Breaking Down the Silos: Interprofessional Education Comes to Columbia Nursing
Collaborative practice and a team-based approach to care are rapidly becoming hallmarks of America’s changing health care system. The Affordable Care Act and recommendations by such prestigious organizations as the Institute of Medicine are ensuring that providers from diverse professional backgrounds address the increasingly complex needs of their patients by practicing in coordinated health care teams to help improve outcomes and streamline health care services.
“Historically, health care education was conducted in silos,” said Jeffrey Kwong, DNP, MPH, ANP-BC and Assistant Professor of Nursing at Columbia School of Nursing. “Only after graduation from their respective professional schools did providers from various disciplines learn to work together.” But by that time, each profession — whether nursing, medicine, dentistry, physical therapy, social work or pharmacy — communicated using a specialized vocabulary and didn’t have a clear idea what each of the other caregivers could contribute. “That silo mentality could lead to poor patient care,” says Kwong. “So today the trend is toward educating providers together. Coordinating language and training helps increase understanding among the various health care disciplines for the benefit of the patient.”
Laurel Daniels Abbruzzese, PT, EdD and Director of Clinical Education at Columbia University Medical Center (CUMC), agrees: “Interprofessional education is being driven by the recognition that patient care can be improved by changing the way we teach and organize health education. Twenty years ago, we had no interprofessional education in class, only in clinic. But the idea has been percolating for a long time, and today interprofessional education is finally starting to catch fire.”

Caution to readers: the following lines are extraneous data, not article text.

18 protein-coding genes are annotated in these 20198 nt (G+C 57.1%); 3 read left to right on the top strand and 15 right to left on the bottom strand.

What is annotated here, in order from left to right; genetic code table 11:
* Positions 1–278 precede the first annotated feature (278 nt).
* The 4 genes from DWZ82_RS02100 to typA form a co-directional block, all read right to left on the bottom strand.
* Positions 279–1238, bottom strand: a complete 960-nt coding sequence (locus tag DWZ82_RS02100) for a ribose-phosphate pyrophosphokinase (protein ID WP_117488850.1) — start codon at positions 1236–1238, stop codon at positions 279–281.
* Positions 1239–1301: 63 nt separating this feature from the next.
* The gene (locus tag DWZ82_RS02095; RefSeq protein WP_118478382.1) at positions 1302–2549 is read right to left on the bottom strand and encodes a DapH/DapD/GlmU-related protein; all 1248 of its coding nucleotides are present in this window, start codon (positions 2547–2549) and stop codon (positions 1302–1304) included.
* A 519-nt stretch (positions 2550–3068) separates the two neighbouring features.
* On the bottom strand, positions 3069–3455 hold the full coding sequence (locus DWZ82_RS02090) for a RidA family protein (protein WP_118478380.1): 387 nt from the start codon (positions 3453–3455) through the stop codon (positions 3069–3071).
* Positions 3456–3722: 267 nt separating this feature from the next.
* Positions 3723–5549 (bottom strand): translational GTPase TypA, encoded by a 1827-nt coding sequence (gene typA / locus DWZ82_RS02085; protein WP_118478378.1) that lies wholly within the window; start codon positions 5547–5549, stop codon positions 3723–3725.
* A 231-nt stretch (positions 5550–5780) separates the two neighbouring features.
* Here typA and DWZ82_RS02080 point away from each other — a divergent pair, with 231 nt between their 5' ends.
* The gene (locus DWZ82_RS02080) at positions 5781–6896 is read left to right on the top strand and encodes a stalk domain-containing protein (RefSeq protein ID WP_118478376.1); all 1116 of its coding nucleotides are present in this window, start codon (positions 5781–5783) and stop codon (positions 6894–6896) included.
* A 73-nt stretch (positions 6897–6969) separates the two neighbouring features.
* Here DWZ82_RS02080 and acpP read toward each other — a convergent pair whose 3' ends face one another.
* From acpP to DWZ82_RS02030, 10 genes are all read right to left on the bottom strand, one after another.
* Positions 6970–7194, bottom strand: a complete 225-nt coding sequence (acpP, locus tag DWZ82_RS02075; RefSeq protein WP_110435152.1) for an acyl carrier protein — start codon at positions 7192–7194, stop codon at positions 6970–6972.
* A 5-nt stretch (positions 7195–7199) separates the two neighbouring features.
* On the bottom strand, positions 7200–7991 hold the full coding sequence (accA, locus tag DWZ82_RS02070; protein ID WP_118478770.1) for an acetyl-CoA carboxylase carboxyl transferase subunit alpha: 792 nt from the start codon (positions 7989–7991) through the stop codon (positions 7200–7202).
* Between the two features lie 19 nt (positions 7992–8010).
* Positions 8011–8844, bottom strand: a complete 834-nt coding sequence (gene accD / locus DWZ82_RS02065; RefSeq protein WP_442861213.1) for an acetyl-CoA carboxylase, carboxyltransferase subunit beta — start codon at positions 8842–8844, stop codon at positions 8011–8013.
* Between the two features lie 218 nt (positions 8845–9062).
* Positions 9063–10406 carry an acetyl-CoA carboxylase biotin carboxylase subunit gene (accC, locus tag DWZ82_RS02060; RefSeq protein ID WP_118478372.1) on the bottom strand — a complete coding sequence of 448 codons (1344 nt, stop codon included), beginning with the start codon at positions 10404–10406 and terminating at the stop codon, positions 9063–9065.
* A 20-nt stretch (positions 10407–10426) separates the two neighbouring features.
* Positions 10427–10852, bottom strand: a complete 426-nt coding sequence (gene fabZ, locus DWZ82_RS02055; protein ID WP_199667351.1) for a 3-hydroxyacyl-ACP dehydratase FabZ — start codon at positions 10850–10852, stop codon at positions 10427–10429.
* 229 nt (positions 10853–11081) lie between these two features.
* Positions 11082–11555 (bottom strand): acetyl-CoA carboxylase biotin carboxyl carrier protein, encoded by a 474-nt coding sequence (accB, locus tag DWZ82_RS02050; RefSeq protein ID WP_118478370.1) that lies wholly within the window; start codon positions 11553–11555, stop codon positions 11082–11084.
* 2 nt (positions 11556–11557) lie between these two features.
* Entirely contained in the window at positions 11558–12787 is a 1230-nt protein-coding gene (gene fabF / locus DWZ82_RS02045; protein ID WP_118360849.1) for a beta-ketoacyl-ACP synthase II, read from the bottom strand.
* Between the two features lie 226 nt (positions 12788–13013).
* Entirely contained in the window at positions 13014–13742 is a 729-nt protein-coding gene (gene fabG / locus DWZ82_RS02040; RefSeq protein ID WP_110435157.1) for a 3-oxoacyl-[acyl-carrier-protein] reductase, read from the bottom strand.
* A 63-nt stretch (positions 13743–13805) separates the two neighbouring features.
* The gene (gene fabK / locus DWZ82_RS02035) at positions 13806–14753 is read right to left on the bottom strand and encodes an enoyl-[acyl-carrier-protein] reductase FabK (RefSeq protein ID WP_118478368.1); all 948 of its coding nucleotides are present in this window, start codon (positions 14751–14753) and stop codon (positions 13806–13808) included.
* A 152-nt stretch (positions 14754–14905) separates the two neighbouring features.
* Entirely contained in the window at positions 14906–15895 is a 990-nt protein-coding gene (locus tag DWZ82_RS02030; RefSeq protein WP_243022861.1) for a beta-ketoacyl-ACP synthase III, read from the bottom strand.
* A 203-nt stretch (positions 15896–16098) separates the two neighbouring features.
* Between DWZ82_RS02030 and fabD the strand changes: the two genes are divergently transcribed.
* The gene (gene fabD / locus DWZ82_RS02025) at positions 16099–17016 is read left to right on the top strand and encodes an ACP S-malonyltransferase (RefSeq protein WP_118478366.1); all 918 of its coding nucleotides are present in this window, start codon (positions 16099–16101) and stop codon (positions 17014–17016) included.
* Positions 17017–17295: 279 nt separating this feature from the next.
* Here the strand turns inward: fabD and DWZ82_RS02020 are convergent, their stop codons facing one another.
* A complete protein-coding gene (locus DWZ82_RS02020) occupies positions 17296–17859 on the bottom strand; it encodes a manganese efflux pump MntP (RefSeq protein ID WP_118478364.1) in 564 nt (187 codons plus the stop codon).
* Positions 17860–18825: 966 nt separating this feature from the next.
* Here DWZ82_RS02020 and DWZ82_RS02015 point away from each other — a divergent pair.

Last summer, Kwong and Abruzzese brought together seventy-five of Columbia’s Nurse Practitioner, Physical Therapy and Medical students for a joint clinical seminar focused on geriatric care. The students worked in collaborative teams to discuss and review two clinical scenarios. While the seminar focused on enhancing caregiver competency with geriatric patients, the skills students gained are applicable across disciplines with other patient groups.
“This was the first time we’ve done something like this at Columbia,” Kwong said. “The seminar’s goal was to allow students to work as a team and be as comprehensive as possible in their approach to patient care.”
Comments by students provided at the end of the seminar indicated that they grasped the benefit of interprofessional education.
“Eventually we will be working and collaborating together after we graduate,” wrote one student, “but it’s a lot less intimidating to learn how to collaborate while we’re still students before we work together in the field.” Many student comments reflected an enhanced appreciation of the various responsibilities and contributions by different members of the care team and how they can work more effectively as a whole. As one student wrote, “It was eye-opening to witness the thought processes of another profession.”
Given the seminar’s success, Kwong and Abbruzzese hope to create a new interprofessional collaborative practice course for the Fall 2015 curriculum. In addition, the Adult-Gerontology Primary Care NP program is starting a new interprofessional education project in September with the College of Dental Medicine that will include AGNP students seeing patients alongside dental students.
“Going forward, we are looking forward to developing didactic and academic course content with clinical experience emphasizing interprofessional care,” Abbruzzese said. “We want to coordinate more experience between disciplines early in our programs.”